Parashat Lech Lecha

Parashat Lech Lecha – Erev Shabbat 8 November 2019
Week of 3-9 November 2019
Torah Portion:
Genesis 12:1-17:27 Haftarah: Isaiah 40:27-41:16
Theme: The LORD calls; Abram obeys

Before we look at a specific section of Lech Lecha, I should like to give an overview of the whole parasha as presented in The Torah: A Women’s Commentary. It is divided into five sections as follows: I. The Formation of a Relationship with God (12:1-9); II. Relations within the Group and Outside (12:10-14:24); III. A Deepening Covenant (15:1-21); IV. The Tale of Hagar (16:1-16); V. Covenant and Circumcision (17:1-27).

We now focus on 12:1-9, the first section. It begins: The LORD said to Abram. In the previous chapter we had read a brief history of Abram’s origins: his father was Terah and they originated from Ur of the Chaldeans. Abram married Sarai who turned out to be barren. Terah then wanted to take his family to the land of Canaan but they got as far as Haran and settled there. The LORD had other plans.

Abram listens to what this mysterious voice has to say: had he come across this experience before? We are not told but what we are told is what a radical step he must take and then he is told what will happen if he follows the instructions. This is the first ‘call’ story in the Bible that marks the beginning of the Lord’s relationship with a people chosen and set apart (Ps 33:12). Usually in ‘call’ stories the one who is called offers some or a great deal of resistance. We see this in the call of Moses (Ex 3:3:1-4:17) and another example is the call of Isaiah 6:1-8. But in the call of Abram we read in verse 6: So Abram went forth as the LORD had told him…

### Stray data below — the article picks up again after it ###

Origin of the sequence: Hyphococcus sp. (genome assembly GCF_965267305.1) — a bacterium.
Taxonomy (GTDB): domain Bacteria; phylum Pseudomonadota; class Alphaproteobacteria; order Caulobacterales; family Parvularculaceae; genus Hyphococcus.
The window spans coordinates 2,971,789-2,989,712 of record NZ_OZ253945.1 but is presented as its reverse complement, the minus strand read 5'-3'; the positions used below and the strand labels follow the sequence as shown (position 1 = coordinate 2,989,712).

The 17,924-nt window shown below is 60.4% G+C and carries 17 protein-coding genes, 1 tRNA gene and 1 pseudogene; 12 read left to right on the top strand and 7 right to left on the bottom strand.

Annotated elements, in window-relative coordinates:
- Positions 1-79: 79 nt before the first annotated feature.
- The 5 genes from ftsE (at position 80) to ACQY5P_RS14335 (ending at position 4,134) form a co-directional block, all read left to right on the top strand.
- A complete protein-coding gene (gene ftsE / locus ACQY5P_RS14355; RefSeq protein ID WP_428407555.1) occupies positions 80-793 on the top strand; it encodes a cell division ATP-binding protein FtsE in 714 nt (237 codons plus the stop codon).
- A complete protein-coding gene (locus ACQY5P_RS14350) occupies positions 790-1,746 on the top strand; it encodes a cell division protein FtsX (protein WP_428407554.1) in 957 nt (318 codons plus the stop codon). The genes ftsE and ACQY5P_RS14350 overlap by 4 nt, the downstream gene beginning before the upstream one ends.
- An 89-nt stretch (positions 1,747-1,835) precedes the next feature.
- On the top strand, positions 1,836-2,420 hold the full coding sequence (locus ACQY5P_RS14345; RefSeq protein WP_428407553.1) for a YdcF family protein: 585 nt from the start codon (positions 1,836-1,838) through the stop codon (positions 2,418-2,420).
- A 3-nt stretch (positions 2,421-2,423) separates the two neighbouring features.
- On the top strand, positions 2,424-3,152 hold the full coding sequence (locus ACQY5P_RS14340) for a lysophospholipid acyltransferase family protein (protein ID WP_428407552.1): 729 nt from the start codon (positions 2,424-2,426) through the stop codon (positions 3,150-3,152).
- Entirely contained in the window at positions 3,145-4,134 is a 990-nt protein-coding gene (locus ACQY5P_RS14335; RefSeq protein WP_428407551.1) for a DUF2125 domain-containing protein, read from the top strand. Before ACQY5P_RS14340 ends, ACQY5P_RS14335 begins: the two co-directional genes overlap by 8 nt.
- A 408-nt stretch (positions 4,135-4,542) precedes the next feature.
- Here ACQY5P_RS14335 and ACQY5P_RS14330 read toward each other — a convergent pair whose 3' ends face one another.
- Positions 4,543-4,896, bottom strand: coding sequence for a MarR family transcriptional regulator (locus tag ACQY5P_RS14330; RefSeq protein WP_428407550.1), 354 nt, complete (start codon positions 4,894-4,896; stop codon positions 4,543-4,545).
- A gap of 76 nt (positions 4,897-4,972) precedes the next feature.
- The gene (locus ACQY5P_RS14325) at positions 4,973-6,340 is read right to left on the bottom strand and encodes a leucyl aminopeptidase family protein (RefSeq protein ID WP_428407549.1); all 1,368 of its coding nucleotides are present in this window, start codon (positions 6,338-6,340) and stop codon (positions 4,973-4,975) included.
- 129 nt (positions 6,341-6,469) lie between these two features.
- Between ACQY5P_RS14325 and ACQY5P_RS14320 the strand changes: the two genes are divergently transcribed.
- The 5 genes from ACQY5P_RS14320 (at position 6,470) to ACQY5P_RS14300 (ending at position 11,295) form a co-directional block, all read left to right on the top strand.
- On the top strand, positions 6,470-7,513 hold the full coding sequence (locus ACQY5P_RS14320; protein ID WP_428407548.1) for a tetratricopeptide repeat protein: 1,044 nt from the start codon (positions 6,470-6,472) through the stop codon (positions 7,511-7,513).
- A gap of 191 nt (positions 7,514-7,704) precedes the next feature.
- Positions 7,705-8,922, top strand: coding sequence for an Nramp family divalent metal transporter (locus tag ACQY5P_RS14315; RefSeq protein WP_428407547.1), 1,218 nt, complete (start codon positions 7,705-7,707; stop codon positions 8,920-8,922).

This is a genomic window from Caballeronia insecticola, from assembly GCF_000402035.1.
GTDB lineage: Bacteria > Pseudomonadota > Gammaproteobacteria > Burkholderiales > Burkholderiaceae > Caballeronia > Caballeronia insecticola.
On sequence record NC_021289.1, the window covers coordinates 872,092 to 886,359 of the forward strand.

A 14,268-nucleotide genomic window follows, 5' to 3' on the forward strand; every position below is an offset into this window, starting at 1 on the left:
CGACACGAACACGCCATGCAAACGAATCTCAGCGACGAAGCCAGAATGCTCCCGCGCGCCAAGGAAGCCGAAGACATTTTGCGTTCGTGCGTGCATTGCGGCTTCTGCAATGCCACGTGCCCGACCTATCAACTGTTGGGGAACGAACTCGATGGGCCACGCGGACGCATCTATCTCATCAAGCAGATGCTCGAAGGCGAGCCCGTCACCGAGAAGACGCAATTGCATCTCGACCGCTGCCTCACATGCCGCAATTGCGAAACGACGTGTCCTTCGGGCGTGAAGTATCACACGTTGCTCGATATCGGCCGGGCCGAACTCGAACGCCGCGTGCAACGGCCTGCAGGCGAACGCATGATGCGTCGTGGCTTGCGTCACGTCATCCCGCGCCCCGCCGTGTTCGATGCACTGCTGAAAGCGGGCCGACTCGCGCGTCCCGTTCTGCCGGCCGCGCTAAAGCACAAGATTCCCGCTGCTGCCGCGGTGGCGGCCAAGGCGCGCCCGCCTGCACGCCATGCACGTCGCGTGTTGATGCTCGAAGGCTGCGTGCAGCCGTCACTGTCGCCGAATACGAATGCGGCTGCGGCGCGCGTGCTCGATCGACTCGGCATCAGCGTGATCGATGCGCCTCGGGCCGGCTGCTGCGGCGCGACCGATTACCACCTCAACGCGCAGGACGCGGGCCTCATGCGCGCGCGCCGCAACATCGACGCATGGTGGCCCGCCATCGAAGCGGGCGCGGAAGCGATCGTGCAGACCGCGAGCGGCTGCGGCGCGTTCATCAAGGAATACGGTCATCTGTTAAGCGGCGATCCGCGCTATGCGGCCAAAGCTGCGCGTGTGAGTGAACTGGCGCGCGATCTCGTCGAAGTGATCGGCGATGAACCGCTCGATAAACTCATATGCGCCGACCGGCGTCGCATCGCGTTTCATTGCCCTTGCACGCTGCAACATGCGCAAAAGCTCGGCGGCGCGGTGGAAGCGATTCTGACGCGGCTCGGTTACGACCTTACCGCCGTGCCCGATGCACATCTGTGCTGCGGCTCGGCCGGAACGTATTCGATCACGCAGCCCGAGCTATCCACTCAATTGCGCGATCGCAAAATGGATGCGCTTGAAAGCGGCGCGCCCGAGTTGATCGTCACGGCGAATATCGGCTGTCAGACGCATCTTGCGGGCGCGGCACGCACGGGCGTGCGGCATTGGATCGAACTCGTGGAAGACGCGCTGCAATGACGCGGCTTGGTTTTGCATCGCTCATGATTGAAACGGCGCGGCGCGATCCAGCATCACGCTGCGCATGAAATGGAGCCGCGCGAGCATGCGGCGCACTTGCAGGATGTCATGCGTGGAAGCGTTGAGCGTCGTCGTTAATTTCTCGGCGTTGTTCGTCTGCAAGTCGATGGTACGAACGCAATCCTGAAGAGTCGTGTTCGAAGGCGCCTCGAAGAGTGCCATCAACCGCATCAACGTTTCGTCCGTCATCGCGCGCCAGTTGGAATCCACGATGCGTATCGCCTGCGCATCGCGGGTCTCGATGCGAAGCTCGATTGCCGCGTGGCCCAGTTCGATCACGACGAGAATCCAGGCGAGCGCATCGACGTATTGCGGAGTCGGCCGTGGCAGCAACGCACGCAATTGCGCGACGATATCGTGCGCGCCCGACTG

The LORD doesn’t seem to give Abram a chance to object as the LORD immediately tells Abram what a life of obedience to the Lord will be like: he will be a great nation with blessings; his name shall be great and a blessing to surrounding nations. Furthermore, the LORD will bless those who bless Abram and curse those who curse him. A crowd of people with all their possessions headed by Abram departed for the land of promise: Canaan. We can only imagine how they were jeered at for their stupidity or how well-meaning friends and family tried to dissuade them. It was almost as if Abram had ‘set his face like flint’ (Isa 50:7b).

In verse 7 it is clearly stated: the LORD now appeared to Abram. This indicates a growth in the relationship – the LORD is not just a voice. The promise this time is that the LORD will give ‘this land’ to the descendants of Abram. We already know that Sarai is barren! Still no objections, instead Abram builds an altar in honor of the LORD and also as a way of marking the land as God’s gift to Abram and his descendants.

And so this chosen crowd moved to Beth El (the House of the LORD). Abram pitched his tent there and built an altar to the LORD and called upon the name of the LORD. (12:8) Abram’s first recorded words are that he called on the ‘Name of the LORD’.

For Reflection and Discussion: Abram (Abraham) is our father in faith and trust in the mysterious LORD who called him. When we look at our lives of faith and trust what lessons can we learn from Abram?

Bibliography: Eskenazi, T. C.; Weiss, A.L. (eds.) The Torah: A Women’s Commentary (New York: 2008)

This week’s Parasha Commentary was prepared by
Bernadette Chellew,
Bat Kol Alumna: 2008
[Copyright © 2019]

PLEASE NOTE: The weekly Parashah commentaries represent the research and creative thought of their authors, and are meant to stimulate deeper thinking about the meaning of the Scriptures. While they draw upon the study methods and sources employed by the ISPS-Ratisbonne, the views and conclusions expressed in these commentaries are solely those of their authors, and do not necessarily represent the views of ISPS-Ratisbonne Bat Kol-Christian Center for Jewish Studies. The commentaries, along with all materials published on the ISPS-Ratisbonne Bat Kol-Christian Center for Jewish Studies website, are copyrighted by the writers, and are made available for personal and group study, and local church purposes. Permission needed for other purposes.  Questions, comments and feedback are always welcome.

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